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Don’t Know How to Use a Flash? Point it at a Window


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If you’re new to photography, we’re pretty sure you might be intimidated by using a flash. And we totally understand why. The idea behind using a flash is that you need to know what light looks like. But the truth is that we never really notice it. It’s always just there. If anything, folks think using an LED is easier. But it doesn’t always give you better photos. Alternatively, with a flash, it’s hard to not get better photos with the little secret we’re about to tell you.

Want more tips? Click here.

This will sound pretty easy to do, but point the flash at a window during the daytime. Be sure that it’s right up against the window. Then set it to 1/4 power and move around the room. Photograph your subject. This works well with people, food, products, and a whole lot more. I’ve done it for almost the last decade. Set your camera to 1/200th, f2.8, and ISO 200. More or less of the flash’s output will affect the scene as you adjust your aperture and ISO. Don’t touch the shutter speed, though. It will only affect the amount of ambient light in the scene.

Then you can go about moving things around. See how your subjects look on one side of the room. Then the other. Then another.

The big thing that’s happening here is that you see what a flash does. You’re also boosting the natural light coming through the window. If you turn the flash off and shoot the same exposure, you’ll see the flash’s effects become more apparent. Below are a few other things to keep in mind.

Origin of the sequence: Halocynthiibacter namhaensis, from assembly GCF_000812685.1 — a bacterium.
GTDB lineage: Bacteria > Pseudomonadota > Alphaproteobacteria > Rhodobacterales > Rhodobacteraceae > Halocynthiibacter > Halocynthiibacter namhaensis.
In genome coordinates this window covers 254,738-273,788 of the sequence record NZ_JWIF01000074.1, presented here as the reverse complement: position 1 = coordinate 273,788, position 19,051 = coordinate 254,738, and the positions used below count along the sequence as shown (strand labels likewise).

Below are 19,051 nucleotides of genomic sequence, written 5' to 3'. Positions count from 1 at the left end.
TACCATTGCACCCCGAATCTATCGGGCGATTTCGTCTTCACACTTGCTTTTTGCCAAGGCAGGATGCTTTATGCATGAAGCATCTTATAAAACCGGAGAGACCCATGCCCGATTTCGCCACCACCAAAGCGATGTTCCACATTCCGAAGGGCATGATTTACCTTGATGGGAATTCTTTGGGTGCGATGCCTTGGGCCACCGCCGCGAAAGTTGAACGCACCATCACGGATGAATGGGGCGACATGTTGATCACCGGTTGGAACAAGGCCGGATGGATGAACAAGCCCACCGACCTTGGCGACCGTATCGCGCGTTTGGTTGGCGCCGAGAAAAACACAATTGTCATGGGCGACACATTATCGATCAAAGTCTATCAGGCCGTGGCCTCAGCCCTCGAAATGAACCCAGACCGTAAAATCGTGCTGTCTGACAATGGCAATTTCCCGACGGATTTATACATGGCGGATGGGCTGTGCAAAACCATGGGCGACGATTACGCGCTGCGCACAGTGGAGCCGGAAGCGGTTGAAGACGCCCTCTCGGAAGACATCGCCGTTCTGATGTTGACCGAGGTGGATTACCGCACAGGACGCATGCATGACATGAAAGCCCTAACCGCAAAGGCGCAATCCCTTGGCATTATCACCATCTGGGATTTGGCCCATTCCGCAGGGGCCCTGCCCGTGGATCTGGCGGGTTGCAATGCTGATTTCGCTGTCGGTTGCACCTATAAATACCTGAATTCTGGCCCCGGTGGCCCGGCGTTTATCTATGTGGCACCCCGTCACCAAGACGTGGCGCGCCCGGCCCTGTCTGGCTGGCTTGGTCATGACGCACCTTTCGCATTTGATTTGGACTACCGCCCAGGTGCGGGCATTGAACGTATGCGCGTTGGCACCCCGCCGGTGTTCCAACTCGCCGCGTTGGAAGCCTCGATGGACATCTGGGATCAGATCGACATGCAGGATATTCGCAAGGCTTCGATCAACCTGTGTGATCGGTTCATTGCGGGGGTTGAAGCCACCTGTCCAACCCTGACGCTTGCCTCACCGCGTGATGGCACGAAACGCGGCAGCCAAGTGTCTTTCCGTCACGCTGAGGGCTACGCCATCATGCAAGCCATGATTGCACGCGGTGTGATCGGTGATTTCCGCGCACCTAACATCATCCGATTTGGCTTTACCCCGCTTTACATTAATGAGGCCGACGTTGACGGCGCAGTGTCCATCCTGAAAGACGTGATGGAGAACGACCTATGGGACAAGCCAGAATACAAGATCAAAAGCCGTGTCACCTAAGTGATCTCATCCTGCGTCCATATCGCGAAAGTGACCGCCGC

Tips on Using a Flash

  • You can also mess with the flash’s power output, but doing that adds another variable.
  • Doing this at night won’t give you the same results as daytime. It’s tough to make a night scene look like night.
  • This works with high speed sync too.
  • We’re also telling you to point the flash at the window to show you how light works. If you point it at just a wall and use enough power, it can create a look that seems like daylight.
  • The same thing can be done when you work with a softbox, an umbrella, etc. But working with the window is how you’ll see the the most consistent effects.
  • This is a fantastic way to make an image that looks like it’s being window lit. Best of all, you don’t need to wait for the sun. You’re basically creating the look of the sun.
  • If you’re using a hot shoe flash, also use the wide angle diffuser. This will give the flash output the widest coverage and therefore the softest light output.
  • Lock your white balance to daylight. It will also show you what the lighting looks like and help you understand color better.
  • Of course, do all this using a radio flash. There’s almost no point in aiming it at the ceiling unless you’re shooting an event.
  • If the flash is too bright, stop the aperture down or lower the ISO.
  • If the flash is too dark, open up the aperture or raise the ISO.
  • If it’s still too dark, raise the flash power output.




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